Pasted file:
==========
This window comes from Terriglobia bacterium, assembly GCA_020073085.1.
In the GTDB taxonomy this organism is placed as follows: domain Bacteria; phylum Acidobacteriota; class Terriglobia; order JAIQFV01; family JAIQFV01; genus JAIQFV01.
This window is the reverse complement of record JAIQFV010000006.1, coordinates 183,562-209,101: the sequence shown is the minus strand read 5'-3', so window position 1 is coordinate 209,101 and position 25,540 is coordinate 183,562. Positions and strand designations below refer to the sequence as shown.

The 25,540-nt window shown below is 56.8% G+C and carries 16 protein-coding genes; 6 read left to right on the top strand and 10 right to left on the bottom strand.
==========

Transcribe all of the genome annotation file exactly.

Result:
This window comes from Terriglobia bacterium, assembly GCA_020073085.1.
In the GTDB taxonomy this organism is placed as follows: domain Bacteria; phylum Acidobacteriota; class Terriglobia; order JAIQFV01; family JAIQFV01; genus JAIQFV01.
This window is the reverse complement of record JAIQFV010000006.1, coordinates 183,562-209,101: the sequence shown is the minus strand read 5'-3', so window position 1 is coordinate 209,101 and position 25,540 is coordinate 183,562. Positions and strand designations below refer to the sequence as shown.

The 25,540-nt window shown below is 56.8% G+C and carries 16 protein-coding genes; 6 read left to right on the top strand and 10 right to left on the bottom strand.